Hacking Comes of Age

This is a guest post by Izzy .The recent sting operation that took down the group of fake companies that used a Conficker worm to steal $72 million US from consumers brought computer hacking back into the spotlight in a big way. Identity theft had been the focus of the majority of computer-related security reporting since the mid-2000s, so it was interesting to hear about a case of relatively “Old School” hacking succeeding to such a large degree. Though the group did steal client information, their way into the client’s accounts was a fairly simple one. In fact, the Conficker used had been around for almost three years, but it was never used to such an incredible degree, or with so much success.

Hacking in a Nutshell

Computer users everywhere understand that having your computer hacked is not a welcome action. Hacking is, in essence, the act of altering computer and software so that it functions differently from the way it was intended. Just as diaries, notebooks, and photo albums once stored our most precious memories or thoughts, computers serve the same purpose now. Add to that the fact that the majority of our financial transactions occur with the assistance of a computer, and there is the potential for real damage to be caused if a network is compromised.

Mind you, everyone does a little hacking all the time. Whether it is jumping levels in a videogame by inputting a particular sequence of numbers, or altering the code on a website, or downloading music illegally, we all modify software or hardware so that it performs to our liking at least a little bit. We just do not call it hacking. It becomes hacking when an entire program or tool is created in order for the alteration to occur on a large scale, like the open x hacking program that began appearing in OpenX banner ads in 2009. Virus software, security systems and packages, and entire safety networks have been designed and implemented in order to combat this problem.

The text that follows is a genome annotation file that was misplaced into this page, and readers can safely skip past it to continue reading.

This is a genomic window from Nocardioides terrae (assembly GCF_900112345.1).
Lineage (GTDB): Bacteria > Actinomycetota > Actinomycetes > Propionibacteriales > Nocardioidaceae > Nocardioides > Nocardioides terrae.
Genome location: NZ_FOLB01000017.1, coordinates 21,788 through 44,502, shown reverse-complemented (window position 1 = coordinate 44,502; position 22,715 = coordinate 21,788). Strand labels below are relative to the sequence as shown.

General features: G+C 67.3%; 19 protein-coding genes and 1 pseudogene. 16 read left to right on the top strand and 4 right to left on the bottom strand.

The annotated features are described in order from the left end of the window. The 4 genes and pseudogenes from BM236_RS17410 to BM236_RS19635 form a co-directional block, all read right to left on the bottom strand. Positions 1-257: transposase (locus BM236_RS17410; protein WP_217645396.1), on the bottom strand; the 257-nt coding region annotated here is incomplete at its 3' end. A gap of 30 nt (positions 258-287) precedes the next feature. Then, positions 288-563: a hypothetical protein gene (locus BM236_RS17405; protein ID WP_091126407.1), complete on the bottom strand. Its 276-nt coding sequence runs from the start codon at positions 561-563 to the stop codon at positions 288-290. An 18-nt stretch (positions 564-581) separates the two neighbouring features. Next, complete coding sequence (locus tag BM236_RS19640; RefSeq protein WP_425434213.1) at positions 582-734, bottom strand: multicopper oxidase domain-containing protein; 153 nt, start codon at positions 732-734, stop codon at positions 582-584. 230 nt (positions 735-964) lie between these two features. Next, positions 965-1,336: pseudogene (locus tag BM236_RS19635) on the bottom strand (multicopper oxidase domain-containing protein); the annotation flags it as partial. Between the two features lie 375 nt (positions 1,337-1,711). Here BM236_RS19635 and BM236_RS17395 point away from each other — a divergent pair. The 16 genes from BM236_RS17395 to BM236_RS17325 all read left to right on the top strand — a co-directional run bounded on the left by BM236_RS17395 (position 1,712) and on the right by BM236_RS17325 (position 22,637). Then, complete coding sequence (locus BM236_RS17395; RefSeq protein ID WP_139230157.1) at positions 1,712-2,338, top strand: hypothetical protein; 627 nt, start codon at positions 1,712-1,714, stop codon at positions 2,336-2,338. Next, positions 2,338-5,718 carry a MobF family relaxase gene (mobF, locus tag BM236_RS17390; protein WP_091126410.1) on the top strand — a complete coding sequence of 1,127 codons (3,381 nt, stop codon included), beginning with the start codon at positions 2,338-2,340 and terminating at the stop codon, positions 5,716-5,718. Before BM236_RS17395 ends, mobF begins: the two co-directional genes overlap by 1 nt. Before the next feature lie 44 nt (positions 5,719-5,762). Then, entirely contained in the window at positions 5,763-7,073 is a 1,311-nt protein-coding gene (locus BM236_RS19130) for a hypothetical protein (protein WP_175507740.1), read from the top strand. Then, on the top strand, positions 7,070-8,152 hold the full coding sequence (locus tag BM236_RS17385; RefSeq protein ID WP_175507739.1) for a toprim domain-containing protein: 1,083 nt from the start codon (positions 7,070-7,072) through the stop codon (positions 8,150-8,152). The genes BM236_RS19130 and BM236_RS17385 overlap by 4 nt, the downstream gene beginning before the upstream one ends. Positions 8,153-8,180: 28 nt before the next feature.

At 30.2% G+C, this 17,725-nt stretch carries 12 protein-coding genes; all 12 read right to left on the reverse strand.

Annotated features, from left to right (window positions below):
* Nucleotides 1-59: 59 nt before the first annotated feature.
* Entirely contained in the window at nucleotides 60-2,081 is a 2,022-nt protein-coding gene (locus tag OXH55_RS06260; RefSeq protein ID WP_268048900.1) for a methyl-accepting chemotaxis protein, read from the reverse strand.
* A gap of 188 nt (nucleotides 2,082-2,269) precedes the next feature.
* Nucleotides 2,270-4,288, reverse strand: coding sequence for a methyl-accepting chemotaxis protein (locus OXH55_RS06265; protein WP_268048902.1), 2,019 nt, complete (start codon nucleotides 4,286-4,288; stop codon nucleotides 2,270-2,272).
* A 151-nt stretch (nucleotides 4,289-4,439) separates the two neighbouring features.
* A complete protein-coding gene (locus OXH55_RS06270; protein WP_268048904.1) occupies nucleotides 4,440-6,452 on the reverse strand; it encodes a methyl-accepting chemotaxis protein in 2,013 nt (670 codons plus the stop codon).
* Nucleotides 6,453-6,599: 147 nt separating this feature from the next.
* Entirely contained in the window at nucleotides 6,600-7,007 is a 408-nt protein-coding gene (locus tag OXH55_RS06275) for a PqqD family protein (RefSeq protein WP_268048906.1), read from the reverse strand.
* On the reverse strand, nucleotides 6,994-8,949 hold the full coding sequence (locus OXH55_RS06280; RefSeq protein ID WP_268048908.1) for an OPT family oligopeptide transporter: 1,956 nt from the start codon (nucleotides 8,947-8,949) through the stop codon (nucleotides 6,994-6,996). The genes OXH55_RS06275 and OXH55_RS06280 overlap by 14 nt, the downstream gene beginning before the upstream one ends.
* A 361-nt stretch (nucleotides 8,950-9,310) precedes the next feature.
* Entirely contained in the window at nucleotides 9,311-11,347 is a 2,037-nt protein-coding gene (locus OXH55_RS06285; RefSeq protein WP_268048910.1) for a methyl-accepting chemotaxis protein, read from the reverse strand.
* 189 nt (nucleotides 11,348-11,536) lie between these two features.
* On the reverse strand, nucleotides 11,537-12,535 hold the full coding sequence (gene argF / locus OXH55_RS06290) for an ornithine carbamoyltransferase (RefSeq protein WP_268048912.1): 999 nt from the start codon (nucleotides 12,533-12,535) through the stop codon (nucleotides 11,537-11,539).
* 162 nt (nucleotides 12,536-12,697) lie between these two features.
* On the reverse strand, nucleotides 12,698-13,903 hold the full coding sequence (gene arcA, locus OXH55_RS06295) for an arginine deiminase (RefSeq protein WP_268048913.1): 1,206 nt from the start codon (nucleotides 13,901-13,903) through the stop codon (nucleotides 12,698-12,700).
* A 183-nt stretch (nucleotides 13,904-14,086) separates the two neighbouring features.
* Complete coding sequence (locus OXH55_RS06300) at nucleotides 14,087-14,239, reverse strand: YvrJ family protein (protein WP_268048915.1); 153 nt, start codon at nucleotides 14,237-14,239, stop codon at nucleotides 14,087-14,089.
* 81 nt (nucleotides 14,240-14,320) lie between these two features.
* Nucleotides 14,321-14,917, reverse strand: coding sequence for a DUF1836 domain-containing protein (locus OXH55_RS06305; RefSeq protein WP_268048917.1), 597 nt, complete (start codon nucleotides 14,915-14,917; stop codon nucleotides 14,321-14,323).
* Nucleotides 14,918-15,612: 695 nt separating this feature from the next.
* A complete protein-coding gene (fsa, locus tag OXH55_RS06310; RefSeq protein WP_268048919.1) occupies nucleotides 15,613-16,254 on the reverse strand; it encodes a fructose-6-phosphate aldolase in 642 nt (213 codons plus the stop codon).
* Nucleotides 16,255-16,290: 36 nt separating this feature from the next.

Hacking Developments

In the 90s and even in the early 2000s, erstwhile hackers would dig through the trash of computer users to find mail and other documents that contained account information, passwords, and other personal content. Private individuals and companies invested in industrial-sized shredders and everyone felt safe once again. However, hackers adapted to the times, and suddenly harvesting information became a game of stealing it during transactions that were occurring online, or hacking directly into the directories of large corporations to gain access to client lists. Viruses were created to maximize the amount of data that could be harvested over a short amount of time.

When virus software began to make it difficult to gather information that way, “phishing” appeared. “Phishing” tricked users into giving away their personal information. The programs required that customers input their personal information into websites that were purportedly legitimate, but were actually merely built to harvest information and then use it in whatever way the hackers saw fit. The average person has become increasingly aware of the various ways that their account information, identity, or funds can be stolen online, and their educated diligence has made it more difficult for large scale hacks to be as wildly successful as they might have been just five years ago.

Why The Recent Hack Worked

The success of the “scareware” ring that resulted in $72 million in losses is notable because it was those very fears upon which the scam played. It was the very idea that the tricked consumers were protecting themselves from being hacked, which allowed the hack to collect such a large amount of money in such a short time. The hack tricked people into buying anti-virus protection by bombarding them with fake security alerts. They then stole client banking information and took small amounts of money from multiple people in various countries. It took cyber-security authorities in the United States, the Netherlands, Latvia, Germany, France, Lithuania, Sweden, and the UK, working together, to pinpoint where the hack originated, as the fake company had servers in multiple cities.

Computer design and development is occurring at lightning speed. For proof, just look to the recent rapid-fire releases of the iPad 2, the Samsung Galaxy, and the Kindle Fire. The computer market is incredibly competitive currently. However, hackers seem to be developing as rapidly as the new technologies. The question then becomes not, what will designers think of next, but what will hackers do to alter it?


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